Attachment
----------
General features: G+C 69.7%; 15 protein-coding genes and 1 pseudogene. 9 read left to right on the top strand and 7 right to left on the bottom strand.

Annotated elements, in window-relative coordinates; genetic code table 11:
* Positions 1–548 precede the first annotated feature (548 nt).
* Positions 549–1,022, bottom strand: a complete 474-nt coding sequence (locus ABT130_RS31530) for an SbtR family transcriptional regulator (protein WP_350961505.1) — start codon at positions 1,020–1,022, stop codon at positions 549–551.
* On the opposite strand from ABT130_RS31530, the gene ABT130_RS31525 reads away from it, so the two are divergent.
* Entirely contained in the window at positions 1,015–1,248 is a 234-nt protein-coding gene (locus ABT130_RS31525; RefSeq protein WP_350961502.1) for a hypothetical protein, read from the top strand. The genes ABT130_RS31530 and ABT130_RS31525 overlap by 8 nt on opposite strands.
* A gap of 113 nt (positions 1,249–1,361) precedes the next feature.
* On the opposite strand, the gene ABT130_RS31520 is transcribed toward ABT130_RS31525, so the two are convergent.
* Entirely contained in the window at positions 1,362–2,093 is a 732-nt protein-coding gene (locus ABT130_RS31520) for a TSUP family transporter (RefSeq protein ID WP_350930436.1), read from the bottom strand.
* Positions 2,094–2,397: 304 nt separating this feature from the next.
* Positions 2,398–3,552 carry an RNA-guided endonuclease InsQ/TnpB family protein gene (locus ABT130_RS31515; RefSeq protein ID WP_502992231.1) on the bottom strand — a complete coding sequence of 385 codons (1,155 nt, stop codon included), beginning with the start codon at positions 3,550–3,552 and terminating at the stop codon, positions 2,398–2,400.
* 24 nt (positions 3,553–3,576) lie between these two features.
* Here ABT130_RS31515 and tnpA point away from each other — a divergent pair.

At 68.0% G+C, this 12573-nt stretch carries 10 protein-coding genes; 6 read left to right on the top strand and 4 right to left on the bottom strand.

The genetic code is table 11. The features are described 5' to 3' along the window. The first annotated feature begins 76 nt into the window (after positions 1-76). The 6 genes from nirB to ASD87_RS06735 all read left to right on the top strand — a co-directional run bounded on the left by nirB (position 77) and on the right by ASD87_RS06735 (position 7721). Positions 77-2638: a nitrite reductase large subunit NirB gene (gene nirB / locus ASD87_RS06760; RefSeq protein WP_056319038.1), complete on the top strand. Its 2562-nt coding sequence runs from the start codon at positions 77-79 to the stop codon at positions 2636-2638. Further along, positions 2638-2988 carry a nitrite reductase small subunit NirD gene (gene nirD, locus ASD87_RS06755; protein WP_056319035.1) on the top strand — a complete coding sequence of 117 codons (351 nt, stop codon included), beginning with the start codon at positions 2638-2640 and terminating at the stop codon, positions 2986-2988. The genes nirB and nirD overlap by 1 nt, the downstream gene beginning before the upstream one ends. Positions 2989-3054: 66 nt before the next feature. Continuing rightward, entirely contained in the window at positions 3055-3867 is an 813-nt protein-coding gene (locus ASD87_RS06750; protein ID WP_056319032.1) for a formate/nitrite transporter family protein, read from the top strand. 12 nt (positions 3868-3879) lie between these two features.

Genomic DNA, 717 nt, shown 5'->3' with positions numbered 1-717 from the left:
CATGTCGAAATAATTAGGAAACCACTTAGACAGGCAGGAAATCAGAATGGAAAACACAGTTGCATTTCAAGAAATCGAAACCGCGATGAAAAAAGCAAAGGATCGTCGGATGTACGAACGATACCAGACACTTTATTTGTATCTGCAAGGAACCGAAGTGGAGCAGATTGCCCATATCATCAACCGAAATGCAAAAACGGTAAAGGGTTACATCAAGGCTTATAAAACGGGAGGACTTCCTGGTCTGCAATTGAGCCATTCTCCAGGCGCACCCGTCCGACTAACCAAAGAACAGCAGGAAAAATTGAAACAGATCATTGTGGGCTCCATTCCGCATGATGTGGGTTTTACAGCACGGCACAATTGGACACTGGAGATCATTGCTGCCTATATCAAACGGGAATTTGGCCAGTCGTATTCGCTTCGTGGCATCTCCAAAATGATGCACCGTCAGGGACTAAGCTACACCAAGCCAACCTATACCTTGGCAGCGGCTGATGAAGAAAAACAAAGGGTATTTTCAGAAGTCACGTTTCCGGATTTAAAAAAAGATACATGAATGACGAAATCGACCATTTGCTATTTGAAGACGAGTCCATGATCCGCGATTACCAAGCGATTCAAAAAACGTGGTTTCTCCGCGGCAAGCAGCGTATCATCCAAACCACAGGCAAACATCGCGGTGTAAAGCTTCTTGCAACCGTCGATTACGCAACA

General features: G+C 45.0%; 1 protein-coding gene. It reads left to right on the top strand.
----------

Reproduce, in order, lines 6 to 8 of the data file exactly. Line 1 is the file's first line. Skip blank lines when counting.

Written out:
* Entirely contained in the window at positions 1,015–1,248 is a 234-nt protein-coding gene (locus ABT130_RS31525; RefSeq protein WP_350961502.1) for a hypothetical protein, read from the top strand. The genes ABT130_RS31530 and ABT130_RS31525 overlap by 8 nt on opposite strands.
* A gap of 113 nt (positions 1,249–1,361) precedes the next feature.
* On the opposite strand, the gene ABT130_RS31520 is transcribed toward ABT130_RS31525, so the two are convergent.